As we noted in Dimension Attributes: Introduction and Overview, Part II, we might summarize our introduction in earlier articles of this subseries by extending the metaphor we have used in describing dimensions as nouns and measures as verbs, and consider attributes as somewhat similar to adjectives. That is, attributes help us to define with specificity what dimensions cannot define by themselves. Dimensions alone are like lines in geometry: they don't define “area” within multidimensional space, nor do they themselves even define the hierarchies that they contain. A database dimension is a collection of related objects called attributes, which we use to specify the coordinates required to define cube space.

As we discussed in Part I, within the table underlying a given dimension (assuming a more-or-less typical star schema database) are individual rows supporting each of the members of the associated dimension. Each row contains the set of attributes that identify, describe, and otherwise define and classify the member upon whose row they reside. For instance, a member of the Patient dimension, within the Analysis Services implementation for a healthcare provider, might contain information such as patient name, patient ID, gender, age group, race, and other attributes. Some of these attributes might relate to each other hierarchically, and, as we shall see in subsequent articles of this subseries (as well as within other of my articles), multiple conceptual hierarchies of this sort are common in real-world dimensions.

As we further discussed in Part I, Dimensions and dimension attributes should support the way that management and information consumers of a given organization describe the events and results of its business operations. Because we maintain dimension and related attribute information within the database underlying our Analysis Services implementation, we can support business intelligence for our clients and employers even when these details are not captured within the system where transaction processing takes place. Within the analysis and reporting capabilities we supply in this manner, dimensions and attributes are useful for aggregation, filtering, labeling, and other purposes.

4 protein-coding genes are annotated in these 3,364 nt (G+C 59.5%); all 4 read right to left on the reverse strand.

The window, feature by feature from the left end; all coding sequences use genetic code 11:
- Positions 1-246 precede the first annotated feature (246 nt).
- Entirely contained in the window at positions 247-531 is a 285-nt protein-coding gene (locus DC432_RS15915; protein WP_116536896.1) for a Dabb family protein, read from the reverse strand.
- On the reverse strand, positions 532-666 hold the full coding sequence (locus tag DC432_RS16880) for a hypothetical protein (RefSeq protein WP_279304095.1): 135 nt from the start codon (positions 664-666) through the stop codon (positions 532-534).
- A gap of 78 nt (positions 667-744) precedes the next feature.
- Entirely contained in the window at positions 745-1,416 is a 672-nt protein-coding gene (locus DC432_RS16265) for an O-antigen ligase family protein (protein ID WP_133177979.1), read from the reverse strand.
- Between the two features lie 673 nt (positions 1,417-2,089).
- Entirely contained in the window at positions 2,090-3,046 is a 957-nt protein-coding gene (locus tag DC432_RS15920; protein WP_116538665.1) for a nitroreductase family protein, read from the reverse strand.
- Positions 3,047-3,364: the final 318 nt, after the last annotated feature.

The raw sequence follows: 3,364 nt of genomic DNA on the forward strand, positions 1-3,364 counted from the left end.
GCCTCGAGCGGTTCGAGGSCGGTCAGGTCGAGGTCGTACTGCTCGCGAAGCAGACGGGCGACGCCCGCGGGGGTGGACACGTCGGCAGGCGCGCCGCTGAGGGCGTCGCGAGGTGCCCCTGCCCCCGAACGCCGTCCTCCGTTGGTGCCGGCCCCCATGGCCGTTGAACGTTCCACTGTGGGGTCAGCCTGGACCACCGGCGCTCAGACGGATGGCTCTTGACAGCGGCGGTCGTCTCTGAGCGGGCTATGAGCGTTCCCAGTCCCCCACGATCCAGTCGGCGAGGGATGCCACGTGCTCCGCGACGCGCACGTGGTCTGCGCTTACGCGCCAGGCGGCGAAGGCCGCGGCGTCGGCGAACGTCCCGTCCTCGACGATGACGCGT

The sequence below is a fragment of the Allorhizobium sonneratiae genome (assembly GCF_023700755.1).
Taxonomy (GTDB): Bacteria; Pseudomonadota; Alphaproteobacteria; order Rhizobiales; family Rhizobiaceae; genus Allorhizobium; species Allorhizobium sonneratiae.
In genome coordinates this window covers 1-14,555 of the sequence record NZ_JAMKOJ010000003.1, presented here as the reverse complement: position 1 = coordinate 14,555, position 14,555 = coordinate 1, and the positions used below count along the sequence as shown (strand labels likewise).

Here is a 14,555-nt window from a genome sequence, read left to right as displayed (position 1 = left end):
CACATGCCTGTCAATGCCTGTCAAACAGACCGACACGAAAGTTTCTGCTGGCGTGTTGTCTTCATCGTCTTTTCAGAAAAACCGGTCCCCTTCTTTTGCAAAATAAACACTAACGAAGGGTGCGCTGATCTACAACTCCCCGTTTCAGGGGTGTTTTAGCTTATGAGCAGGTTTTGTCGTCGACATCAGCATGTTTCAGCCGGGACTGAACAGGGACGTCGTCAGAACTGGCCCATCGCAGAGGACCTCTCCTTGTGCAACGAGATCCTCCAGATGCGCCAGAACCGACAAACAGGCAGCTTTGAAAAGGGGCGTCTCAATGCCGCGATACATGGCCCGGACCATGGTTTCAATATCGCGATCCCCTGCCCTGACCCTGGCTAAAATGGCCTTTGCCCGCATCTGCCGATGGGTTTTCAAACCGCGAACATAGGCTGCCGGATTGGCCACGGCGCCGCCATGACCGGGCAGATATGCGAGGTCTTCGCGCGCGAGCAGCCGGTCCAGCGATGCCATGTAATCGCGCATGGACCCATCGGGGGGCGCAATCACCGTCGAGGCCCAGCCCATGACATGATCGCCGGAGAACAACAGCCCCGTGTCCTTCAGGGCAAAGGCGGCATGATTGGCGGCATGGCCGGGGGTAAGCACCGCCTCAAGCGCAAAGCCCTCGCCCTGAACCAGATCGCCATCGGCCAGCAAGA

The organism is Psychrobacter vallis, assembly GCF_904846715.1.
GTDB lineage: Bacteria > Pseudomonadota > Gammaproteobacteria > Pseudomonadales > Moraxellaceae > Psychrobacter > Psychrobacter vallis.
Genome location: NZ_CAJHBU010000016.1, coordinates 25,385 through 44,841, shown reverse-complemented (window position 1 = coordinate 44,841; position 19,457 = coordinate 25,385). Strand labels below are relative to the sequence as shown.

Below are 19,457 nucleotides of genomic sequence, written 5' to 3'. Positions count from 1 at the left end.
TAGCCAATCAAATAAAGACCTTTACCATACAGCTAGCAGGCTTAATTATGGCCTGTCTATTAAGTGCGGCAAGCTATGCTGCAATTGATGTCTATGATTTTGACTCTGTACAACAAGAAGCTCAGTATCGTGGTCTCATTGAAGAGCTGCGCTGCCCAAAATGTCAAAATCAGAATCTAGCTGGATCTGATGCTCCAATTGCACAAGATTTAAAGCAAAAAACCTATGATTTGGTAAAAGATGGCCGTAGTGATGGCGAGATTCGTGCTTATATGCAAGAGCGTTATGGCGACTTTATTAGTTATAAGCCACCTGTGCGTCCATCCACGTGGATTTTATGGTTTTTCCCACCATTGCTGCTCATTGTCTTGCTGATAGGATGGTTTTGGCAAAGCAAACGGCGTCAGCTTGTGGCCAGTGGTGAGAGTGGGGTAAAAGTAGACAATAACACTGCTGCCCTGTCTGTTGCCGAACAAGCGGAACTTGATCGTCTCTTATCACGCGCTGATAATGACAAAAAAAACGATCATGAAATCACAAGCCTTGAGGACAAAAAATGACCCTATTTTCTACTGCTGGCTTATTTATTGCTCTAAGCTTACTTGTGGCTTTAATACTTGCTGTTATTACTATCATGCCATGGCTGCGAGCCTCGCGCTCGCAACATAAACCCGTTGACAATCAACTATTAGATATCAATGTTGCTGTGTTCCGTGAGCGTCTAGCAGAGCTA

In looking forward to each of our practice sessions in Parts I, II and III, we stated that, in addition to a few key values, several properties (each of which has, in its own right, multiple possible values) are associated with each attribute residing in a given model. We got some hands-on exposure to some of these key values and properties in the practice session – focusing upon the Advanced, Basic and Misc properties groups, respectively, of attribute properties (including what they define and support, and how we can manage them). We will examine, in like manner, the Parent-Child and Source groups of attribute properties in the practice section of this (where we focus upon the Parent-Child properties) and the subsequent article.

Before we get started working within a sample cube clone, we will need to prepare the local environment for the practice session. We will take steps to accomplish this within the section that follows.

Preparation: Locate and Open the Sample Basic UDM Created Earlier

In Dimensional Model Components: Dimensions Part I, we created a sample basic UDM within which to perform the steps of the practice sessions we set out to undertake in the various articles of this subseries. Once we had ascertained that the new practice database appeared to be in place, and once we had renamed it to ANSYS065_Basic AS DB, we began our examination of dimension properties. We will continue our examination of attributes within the same practice environment, which we will access taking the following steps within the SQL Server Business Intelligence Development Studio, as we did within Dimensional Model Components: Dimensions Parts I, II, and III.

NOTE: Please access the UDM which we prepared in Dimensional Model Components: Dimensions Part I before proceeding with this article. If you have not completed the preparation to which I refer in the previous article, or if you cannot locate / access the Analysis Services database with which we worked there, please consider taking the preparation steps provided in Dimensional Model Components: Dimensions Part I before continuing, and prospectively saving the objects with which you work, so as to avoid the need to repeat the preparation process we have already undertaken for subsequent related articles within this subseries.

1.  Click Start.

2.  Navigate to, and click, the SQL Server Business Intelligence Development Studio, as appropriate.

We briefly see a splash page that lists the components installed on the PC, and then Visual Studio .NET 2005 opens at the Start page.

3.  Close the Start page, if desired.

4.  Select File -> Open from the main menu.